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  • Expand / Collapse Hide / Show all Abstracts Interesting Initiatives - Stories of Success

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    • Interesting Initiatives – Stories of Success

      This section of the book is a selection of successful activities which have enhanced the visitor experience in a variety of settings. The authors are listed alphabetically, forming a random selection for the reader to sample.

    • The Malaysian National Science Centre and its Science Stories as a Visitors' Companion Programme

      The National Science Centre of Malaysia is situated at a 20-acre site at Bukit Kiara, Kuala Lumpur, Malaysia. It is an informal education institution under the Ministry of Science, Technology and the Environment. The Centre's mission is to inculcate a science-cultured society, which will contribute to the nation's development to improve the quality of life.

    • The Learning Experience in The Nature Exchange

      Science North is a world-class science centre located in Northern Ontario, Canada. One of Science North's most popular exhibit spaces is the trading area called The Nature Exchange. This is a unique learning environment that relies on the personal “trading” of found natural items and information about them, to motivate interest and understanding about the natural world.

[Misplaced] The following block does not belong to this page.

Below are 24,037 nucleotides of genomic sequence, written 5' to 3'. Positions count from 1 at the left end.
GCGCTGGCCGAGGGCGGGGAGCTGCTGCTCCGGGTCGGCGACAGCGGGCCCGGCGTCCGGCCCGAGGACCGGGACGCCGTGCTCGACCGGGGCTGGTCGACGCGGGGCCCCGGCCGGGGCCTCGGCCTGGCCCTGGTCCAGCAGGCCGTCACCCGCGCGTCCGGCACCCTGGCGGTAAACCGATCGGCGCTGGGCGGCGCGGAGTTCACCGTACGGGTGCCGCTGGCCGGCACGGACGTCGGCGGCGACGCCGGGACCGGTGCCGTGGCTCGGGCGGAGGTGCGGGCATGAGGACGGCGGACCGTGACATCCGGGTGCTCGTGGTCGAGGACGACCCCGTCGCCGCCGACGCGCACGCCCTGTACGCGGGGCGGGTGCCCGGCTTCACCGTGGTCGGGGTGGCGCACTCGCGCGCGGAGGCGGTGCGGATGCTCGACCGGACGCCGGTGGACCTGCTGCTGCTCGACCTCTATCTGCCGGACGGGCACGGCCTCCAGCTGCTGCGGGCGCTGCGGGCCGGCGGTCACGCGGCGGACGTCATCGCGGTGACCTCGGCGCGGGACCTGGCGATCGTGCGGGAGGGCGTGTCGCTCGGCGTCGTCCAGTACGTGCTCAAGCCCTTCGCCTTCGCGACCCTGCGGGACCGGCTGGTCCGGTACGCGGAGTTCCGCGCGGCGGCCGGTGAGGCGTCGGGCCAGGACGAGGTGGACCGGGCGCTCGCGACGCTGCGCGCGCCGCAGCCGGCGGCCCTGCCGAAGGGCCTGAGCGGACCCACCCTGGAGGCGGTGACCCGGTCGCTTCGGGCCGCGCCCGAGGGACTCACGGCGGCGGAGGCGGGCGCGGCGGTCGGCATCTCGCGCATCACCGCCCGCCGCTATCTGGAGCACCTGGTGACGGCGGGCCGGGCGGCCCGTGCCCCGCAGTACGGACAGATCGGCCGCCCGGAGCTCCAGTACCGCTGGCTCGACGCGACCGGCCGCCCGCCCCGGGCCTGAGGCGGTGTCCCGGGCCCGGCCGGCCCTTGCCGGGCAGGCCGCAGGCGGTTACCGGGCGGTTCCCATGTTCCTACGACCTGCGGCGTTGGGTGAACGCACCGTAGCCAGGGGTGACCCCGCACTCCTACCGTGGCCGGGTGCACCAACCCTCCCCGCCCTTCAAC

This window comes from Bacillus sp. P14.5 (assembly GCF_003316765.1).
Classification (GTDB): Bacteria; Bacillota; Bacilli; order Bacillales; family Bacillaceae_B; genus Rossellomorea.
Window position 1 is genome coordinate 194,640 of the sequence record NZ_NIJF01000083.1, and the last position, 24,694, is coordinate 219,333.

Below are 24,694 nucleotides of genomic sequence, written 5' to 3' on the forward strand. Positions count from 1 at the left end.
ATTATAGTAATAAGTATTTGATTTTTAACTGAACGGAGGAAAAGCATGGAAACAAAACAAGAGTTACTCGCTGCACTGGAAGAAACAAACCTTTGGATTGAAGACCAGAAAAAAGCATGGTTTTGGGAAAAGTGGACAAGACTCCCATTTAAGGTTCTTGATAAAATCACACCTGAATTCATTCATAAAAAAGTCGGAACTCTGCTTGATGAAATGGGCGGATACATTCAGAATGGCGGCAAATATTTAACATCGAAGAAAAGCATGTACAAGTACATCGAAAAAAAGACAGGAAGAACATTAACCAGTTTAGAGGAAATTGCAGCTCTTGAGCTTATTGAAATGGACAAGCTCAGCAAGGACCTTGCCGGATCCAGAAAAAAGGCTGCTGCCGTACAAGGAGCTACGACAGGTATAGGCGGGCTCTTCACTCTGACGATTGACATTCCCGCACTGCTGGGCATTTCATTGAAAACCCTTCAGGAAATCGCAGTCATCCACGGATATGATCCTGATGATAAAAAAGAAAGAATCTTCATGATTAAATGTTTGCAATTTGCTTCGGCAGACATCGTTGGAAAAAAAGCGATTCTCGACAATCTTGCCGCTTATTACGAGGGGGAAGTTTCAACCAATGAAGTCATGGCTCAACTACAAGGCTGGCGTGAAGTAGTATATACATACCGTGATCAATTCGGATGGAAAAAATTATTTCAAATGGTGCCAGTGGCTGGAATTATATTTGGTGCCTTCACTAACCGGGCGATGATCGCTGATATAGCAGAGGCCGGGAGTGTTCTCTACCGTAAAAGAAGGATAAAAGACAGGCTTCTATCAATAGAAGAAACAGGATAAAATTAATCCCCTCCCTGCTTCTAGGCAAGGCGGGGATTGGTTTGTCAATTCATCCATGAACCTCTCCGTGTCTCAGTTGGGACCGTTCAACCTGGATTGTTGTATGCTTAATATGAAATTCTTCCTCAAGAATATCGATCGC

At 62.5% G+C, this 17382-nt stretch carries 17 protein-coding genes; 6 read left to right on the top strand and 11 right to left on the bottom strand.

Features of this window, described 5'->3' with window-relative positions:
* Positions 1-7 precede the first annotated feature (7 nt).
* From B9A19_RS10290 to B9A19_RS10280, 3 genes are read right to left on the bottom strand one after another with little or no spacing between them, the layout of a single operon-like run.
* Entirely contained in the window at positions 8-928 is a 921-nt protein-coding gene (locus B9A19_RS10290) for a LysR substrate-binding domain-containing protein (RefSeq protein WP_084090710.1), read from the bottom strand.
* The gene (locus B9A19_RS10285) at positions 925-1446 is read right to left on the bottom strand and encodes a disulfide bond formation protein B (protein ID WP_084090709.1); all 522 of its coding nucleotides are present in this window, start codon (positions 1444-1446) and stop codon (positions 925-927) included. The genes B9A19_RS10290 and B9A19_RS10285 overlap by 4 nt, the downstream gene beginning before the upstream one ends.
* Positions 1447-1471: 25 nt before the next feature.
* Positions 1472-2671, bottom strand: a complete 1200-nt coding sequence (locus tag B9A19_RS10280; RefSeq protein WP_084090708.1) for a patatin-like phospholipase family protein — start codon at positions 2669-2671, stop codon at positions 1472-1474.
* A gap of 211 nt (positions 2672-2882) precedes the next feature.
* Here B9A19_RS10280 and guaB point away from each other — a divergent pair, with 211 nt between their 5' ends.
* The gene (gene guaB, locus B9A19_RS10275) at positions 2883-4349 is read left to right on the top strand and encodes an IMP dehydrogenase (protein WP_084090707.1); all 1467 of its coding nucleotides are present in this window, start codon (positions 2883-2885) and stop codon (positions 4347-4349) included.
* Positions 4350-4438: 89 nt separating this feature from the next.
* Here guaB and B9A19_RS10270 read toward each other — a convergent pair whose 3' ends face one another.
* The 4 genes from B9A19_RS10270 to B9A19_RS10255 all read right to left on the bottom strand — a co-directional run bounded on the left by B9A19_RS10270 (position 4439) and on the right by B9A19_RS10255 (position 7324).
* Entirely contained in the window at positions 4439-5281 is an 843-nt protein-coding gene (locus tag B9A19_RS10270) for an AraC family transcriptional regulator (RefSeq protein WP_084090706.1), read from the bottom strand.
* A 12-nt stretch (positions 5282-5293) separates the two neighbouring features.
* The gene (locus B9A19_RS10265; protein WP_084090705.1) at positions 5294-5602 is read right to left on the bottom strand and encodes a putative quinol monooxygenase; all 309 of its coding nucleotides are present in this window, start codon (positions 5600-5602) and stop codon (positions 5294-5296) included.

• Art and Science? … NGA!

      As the premier art institution in Australia with over 90,000 works of arr in irs collection, the National Gallery of Australia (NGA) recognises that along with preservation and display, education and learning are integral to its purpose. People leam best when learning is fun and new information builds on what is already known and accepted. Science is fundamental to all aspects of life and provides a platform to build an understanding and appreciation of the visual arts.

    • Making Heritage Relevant

      The Canada Science and Technology Museum Corporation is comprised of the Canada Science and Technology Museum, the Canada Agriculture Museum and the Canada Aviation Museum. It is mandated “to foster scientific and technological lireracy throughout Canada by establishing, maintaining and developing a collection of scientific and technological objecrs…and by demonstrating the products and processes of science and technology and their economic, social and cultural relationships with society.”